This week we are diving into the beginning of Exodus as we take a closer look at the first chapter. This is not meant to serve as an exhaustive or exegetical bible study, but I do hope these thoughts encourage and challenge us as we engage with God Himself and with the world around us.

As I have been thinking and working on this post throughout the week, my heart has been so heavy and saddened by the state of the world around me. Feelings of anger, helplessness, guilt, and weariness have all coursed through my veins as my eyes have been inundated by headlines and hashtags. I have caught myself squeezing my little one tighter, rocking him longer, and praying with greater fervor for the wisdom to know how to raise a Jesus-loving, people-loving, fearless world changer. As I have wrestled, I have found the context and the message of Exodus even more relevant and reassuring. I believe there is something here for us within this chapter. So with that being said, let’s dive in!

God blessed the growth of the nation of Israel tremendously during their time in Egypt. They moved to Egypt as a family of seventy, but in the introduction to Exodus we see that “they multiplied and grew exceedingly strong, so that the land was filled with them.” {Exodus 1:7b ESV} We catch a glimpse of the fulfillment of the promise God had made to Abraham back in Genesis 15:5; that he would be the father of many, that his offspring would outnumber the stars in the sky.

We also see a change in the leadership of Egypt. Joseph and all of his brothers had died, as well as the Pharaoh who had valued Joseph so highly. A new Pharaoh was in charge and he did not know Joseph (1:8). This Pharaoh began to fear Israel when he saw how quickly and strongly they were growing as a nation, and he allowed that fear to begin to drive his decision making. Rather than treating Israel well and working to maintain friendly ties with them that would continue to benefit both nations, Pharaoh began to harshly oppress Israel. He believed they would be unable to rise up against Egypt in a future time of war if he could limit and weaken them in oppression, but he was mistaken.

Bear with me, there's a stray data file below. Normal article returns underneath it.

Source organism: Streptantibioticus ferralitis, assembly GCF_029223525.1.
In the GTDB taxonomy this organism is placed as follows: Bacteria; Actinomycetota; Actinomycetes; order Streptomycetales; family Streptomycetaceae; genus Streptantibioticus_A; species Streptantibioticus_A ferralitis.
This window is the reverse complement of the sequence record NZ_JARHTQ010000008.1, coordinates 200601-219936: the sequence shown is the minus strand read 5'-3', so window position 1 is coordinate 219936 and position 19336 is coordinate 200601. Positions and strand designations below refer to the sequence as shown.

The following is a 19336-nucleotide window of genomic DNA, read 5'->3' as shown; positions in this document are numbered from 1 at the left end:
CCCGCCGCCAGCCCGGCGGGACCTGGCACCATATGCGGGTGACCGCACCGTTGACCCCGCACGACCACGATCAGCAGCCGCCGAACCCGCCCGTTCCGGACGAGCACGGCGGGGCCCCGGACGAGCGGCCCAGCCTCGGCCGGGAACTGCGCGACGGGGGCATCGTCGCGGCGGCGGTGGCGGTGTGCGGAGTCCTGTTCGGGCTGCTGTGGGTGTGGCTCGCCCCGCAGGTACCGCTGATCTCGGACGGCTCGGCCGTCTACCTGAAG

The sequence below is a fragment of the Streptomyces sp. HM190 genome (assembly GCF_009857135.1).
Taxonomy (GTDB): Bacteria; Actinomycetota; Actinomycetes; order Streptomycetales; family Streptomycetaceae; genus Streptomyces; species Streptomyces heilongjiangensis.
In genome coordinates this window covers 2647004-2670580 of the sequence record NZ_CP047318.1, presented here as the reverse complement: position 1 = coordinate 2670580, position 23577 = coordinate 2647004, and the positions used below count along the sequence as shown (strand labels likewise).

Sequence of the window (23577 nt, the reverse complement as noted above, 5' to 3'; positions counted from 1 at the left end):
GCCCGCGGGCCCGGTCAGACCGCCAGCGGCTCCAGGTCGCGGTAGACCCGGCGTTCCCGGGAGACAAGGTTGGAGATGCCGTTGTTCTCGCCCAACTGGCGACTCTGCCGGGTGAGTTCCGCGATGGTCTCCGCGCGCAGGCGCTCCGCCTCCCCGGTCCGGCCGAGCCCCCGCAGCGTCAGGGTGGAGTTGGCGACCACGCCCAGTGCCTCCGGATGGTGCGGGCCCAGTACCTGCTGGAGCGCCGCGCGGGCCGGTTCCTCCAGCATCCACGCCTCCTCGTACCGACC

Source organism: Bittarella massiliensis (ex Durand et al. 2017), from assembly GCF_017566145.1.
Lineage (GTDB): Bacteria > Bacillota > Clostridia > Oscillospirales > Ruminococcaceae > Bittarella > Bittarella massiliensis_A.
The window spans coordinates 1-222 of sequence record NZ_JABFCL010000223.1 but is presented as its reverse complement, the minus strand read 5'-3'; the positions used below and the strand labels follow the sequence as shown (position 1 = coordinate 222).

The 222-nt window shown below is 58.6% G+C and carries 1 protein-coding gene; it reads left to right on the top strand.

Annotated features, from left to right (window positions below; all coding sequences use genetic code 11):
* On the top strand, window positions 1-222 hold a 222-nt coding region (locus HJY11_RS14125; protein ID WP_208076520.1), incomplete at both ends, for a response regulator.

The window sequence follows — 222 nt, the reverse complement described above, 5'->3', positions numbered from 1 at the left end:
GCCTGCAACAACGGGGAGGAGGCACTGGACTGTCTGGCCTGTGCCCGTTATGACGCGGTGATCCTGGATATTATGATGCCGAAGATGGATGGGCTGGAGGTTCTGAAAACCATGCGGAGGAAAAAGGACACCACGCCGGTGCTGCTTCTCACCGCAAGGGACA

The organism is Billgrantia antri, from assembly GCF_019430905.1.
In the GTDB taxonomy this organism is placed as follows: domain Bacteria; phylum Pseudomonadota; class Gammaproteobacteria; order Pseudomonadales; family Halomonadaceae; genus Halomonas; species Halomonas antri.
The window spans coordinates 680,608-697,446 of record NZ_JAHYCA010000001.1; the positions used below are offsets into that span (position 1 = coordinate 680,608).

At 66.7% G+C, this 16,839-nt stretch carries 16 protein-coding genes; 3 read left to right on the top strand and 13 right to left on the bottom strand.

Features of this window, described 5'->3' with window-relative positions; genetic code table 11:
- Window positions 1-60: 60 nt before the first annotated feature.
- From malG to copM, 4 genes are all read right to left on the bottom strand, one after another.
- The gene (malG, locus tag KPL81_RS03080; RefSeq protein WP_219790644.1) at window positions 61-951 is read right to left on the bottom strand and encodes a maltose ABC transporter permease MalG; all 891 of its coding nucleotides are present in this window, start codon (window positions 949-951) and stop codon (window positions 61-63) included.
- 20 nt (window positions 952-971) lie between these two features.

But the more they [Israel] were oppressed, the more they multiplied and the more they spread abroad. And the Egyptians lived in dread of the people of Israel.” {Exodus 1:12 ESV}

The greater the oppression, the greater the multiplication. The greater the multiplication, the greater the oppression, until Pharaoh was willing to murder the newborn sons of Israel. Unfortunately for Pharaoh, the midwives he ordered to do his dirty work feared the Lord more than they feared him:

“Then the king of Egypt said to the Hebrew midwives, one of whom was named Shiprah and the other Puah, ‘When you serve as midwife to the Hebrew women and see them on the birthstool, if it is a son, you shall kill him, but if it is a daughter, she shall live.’ But the midwives feared God and did not do as the king of Egypt commanded them, but let the male children live…..So God dealt well with the midwives. And the people multiplied and grew very strong. And because the midwives feared God, he gave them families.” {Exodus 1:15-17; 20-21}

What Pharaoh intended to thwart the fulfillment of God’s promise to Abraham in hindering the growth of Israel, God used to bring His promise to pass. God raised up two women who feared the Lord and valued the lives of the next generation more highly than their own to rescue many. They understood that fearing the Lord was more life-giving than fearing a paranoid man, and God used their courage and faith to preserve His promise.